Rob Barff’s Le Mans Diary
Day Three – Wednesday Qualifying

After scrutineering on Monday, Tuesday was a day kicking our heels while the rest of the field went through the technical inspections.

Wednesday was altogether more significant, as we built up throughout the day to the first qualifying sessions.


It’s a strange timetable though. No action on track until 7pm and then two, two hour sessions with an hour’s break in between. Those of you better at the maths than I am will realise that this means we would finish at midnight - at least that was the theory.

The important thing in both daylight and night time sessions is to qualify all three drivers. Each of us in the TVR has to complete three laps.

The game plan was that Richard Stanton would start the first session: he had no real time in the car at the test days. Richard Hay would then take over - he hasn’t driven with a sequential gearbox before - and I would go last. At least that was the theory!

Richard Stanton’s laps went well, and we were gradually nibbling away at the times but taking no risks at all.


Richard Hay hopped in and headed for the hills but radioed in with a problem almost immediately. He had felt something was wrong with the handling and thought he might have a puncture. With the kind of speeds we can reach here it’s better to be safe than sorry, so Richard quite rightly pulled over on the exit of Tertre Rouge.

He was absolutely right, the car did have a slow puncture and if he’d continued and had a blow out it could have been very serious, not just for Richard but for the car too. The flailing remains of a blowout can cause enormous damage to a racing car. The car came back slowly under its own power after the session, with no damage at all.


So we missed the better part of the daytime session with a silly problem and I would have to do my daytime laps in the session tomorrow. No problem, I’d be first out in the car for the night session, we could set a decent time and all would be right with the world. At least that was the theory.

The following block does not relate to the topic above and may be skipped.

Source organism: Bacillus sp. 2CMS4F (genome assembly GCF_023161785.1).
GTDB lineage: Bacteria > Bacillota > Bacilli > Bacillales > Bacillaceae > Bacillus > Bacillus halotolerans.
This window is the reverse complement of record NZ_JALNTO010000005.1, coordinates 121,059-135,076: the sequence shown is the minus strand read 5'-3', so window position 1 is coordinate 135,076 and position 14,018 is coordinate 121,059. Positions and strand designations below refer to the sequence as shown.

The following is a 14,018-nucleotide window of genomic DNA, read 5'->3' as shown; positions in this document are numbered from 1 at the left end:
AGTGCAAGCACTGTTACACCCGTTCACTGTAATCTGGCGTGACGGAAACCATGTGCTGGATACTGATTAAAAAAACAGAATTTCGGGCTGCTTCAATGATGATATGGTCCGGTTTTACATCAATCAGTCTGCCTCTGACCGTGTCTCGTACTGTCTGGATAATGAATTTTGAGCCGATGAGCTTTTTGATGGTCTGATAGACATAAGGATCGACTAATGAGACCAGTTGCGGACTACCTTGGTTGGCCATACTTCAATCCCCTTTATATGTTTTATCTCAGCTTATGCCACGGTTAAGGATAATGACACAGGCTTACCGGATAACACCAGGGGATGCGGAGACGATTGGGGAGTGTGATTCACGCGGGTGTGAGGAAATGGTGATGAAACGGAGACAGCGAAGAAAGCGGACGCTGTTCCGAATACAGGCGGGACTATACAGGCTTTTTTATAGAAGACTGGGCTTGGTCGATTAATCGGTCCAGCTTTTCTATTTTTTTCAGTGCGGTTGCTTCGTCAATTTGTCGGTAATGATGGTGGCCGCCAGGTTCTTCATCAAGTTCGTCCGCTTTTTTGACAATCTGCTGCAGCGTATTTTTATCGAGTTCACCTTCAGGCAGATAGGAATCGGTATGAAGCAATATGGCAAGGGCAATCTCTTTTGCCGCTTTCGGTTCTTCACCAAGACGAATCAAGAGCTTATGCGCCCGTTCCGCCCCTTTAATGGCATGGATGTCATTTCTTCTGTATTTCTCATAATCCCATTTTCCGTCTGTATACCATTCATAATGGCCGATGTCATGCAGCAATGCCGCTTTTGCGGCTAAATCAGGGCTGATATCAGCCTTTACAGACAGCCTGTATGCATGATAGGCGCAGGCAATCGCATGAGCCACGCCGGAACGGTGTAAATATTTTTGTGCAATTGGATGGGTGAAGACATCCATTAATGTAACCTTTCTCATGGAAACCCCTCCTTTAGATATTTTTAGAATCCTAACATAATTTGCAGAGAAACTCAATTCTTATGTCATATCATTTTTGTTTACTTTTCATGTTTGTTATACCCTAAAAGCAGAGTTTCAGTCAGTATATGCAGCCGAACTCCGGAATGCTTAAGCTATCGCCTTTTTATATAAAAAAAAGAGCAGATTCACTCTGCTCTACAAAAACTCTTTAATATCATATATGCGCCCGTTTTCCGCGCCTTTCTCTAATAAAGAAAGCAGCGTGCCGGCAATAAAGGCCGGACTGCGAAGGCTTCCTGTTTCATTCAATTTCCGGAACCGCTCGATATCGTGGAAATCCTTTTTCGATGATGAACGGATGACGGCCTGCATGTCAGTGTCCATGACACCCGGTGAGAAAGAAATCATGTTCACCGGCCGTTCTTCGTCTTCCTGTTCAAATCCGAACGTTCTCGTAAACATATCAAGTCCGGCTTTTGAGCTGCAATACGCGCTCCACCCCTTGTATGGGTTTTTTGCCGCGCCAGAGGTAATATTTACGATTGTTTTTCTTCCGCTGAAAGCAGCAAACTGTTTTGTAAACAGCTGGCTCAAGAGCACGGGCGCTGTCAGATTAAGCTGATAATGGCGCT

What actually happened was that I started the session and on my out lap, going through Arnage, found water spraying up the screen and over the roof. It’s a pressurised system and the pressure cap had obviously blown off. I returned to the pits slowly, but was then waved in for a weight check by the ACO officials. I ended up finishing my first qualifying lap of Le Mans pushing the car over the line.

Worse still, the team don’t know what caused the problem, but we decided to play better-safe-than-sorry and get to the root of the problem. We would miss the rest of the session and it will mean taking the engine out overnight to check it out properly.

The car has tons of potential, we now know where progress needs to be made and we have a better expectation of where we should be in proper qualifying trim.

Of course it’s frustrating when things don’t go to plan and of course I still need to qualify in both sessions on Thursday, but we have made progress. We’ve learnt a lot from the second car. We’ve done a lot of really valuable chassis work and if things go to plan tomorrow we’ll qualify comfortably and get some valuable race pace practice laps in. At least that’s the theory!

Tomorrow we’ll put it into practice.


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